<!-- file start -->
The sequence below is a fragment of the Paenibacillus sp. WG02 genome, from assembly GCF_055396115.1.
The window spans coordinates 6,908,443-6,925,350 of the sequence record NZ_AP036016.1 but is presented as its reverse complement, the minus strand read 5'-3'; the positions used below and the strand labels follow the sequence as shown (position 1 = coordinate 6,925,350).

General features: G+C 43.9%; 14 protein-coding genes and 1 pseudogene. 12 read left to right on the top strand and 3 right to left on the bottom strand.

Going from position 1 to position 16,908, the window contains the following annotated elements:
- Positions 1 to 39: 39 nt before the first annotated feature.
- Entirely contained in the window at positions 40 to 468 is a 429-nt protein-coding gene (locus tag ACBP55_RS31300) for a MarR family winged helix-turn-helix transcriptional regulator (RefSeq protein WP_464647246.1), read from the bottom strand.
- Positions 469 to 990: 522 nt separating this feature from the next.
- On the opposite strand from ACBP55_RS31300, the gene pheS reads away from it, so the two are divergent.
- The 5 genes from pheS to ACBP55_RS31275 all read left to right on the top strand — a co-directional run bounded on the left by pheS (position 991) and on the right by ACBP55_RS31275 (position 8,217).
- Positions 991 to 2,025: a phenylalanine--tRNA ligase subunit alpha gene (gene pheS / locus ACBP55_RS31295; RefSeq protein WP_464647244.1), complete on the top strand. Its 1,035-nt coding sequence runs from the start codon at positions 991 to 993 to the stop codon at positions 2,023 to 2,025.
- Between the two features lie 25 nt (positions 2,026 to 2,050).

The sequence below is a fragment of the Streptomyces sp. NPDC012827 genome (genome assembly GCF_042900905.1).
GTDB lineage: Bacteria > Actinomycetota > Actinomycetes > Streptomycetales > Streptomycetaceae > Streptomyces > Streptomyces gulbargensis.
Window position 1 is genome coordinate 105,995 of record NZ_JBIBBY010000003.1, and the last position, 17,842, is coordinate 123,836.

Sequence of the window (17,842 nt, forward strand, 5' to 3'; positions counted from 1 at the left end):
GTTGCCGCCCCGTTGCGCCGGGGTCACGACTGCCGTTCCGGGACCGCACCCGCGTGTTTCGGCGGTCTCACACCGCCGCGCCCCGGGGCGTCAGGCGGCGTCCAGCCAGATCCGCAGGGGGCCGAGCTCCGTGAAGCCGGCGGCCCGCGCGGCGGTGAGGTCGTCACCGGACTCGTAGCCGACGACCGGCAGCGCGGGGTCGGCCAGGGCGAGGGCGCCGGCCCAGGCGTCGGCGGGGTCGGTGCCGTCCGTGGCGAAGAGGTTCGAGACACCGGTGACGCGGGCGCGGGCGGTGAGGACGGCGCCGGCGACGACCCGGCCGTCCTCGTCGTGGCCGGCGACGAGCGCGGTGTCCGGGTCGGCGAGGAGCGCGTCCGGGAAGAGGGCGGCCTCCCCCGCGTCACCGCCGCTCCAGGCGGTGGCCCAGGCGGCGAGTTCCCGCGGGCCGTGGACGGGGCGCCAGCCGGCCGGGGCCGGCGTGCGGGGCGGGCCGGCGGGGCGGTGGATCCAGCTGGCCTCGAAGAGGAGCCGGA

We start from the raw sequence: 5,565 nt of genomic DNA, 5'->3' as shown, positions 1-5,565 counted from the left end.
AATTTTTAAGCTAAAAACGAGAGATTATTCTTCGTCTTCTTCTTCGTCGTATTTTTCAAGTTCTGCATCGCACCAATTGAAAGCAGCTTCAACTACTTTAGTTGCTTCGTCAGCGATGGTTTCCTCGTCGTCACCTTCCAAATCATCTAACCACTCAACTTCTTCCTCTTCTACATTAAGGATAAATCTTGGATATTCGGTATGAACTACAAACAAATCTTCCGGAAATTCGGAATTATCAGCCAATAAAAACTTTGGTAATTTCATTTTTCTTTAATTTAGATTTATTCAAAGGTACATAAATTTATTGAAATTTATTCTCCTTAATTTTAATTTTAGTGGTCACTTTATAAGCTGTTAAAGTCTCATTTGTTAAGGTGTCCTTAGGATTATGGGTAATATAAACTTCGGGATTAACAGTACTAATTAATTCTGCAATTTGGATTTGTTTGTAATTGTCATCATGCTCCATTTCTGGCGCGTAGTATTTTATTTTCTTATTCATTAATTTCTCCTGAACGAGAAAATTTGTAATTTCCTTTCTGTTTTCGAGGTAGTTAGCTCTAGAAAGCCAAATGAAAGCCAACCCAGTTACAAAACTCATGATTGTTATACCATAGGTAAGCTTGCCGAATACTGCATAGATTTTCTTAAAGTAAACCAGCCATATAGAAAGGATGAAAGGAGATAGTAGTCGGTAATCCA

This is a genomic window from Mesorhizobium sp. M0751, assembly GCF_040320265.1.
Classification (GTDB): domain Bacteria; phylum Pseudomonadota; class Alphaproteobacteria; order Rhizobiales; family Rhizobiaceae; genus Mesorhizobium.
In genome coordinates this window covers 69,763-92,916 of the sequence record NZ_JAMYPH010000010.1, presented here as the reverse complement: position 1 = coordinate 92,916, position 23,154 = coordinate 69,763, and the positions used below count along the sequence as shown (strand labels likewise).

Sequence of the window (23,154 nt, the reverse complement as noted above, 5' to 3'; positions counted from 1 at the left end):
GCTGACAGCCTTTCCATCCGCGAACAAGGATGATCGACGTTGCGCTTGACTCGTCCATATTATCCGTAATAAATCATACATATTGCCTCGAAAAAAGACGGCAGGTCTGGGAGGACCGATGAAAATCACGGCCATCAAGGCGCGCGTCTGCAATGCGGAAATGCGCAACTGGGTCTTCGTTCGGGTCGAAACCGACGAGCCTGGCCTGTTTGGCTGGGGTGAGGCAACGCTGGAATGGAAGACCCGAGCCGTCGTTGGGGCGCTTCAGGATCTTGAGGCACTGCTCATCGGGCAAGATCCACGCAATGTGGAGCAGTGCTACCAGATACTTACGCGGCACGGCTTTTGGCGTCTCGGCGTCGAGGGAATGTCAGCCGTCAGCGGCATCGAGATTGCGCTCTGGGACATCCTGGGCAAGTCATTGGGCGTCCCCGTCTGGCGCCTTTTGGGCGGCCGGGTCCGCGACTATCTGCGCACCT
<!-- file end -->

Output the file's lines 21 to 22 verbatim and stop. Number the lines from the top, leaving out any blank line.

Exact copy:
In genome coordinates this window covers 69,763-92,916 of the sequence record NZ_JAMYPH010000010.1, presented here as the reverse complement: position 1 = coordinate 92,916, position 23,154 = coordinate 69,763, and the positions used below count along the sequence as shown (strand labels likewise).

Sequence of the window (23,154 nt, the reverse complement as noted above, 5' to 3'; positions counted from 1 at the left end):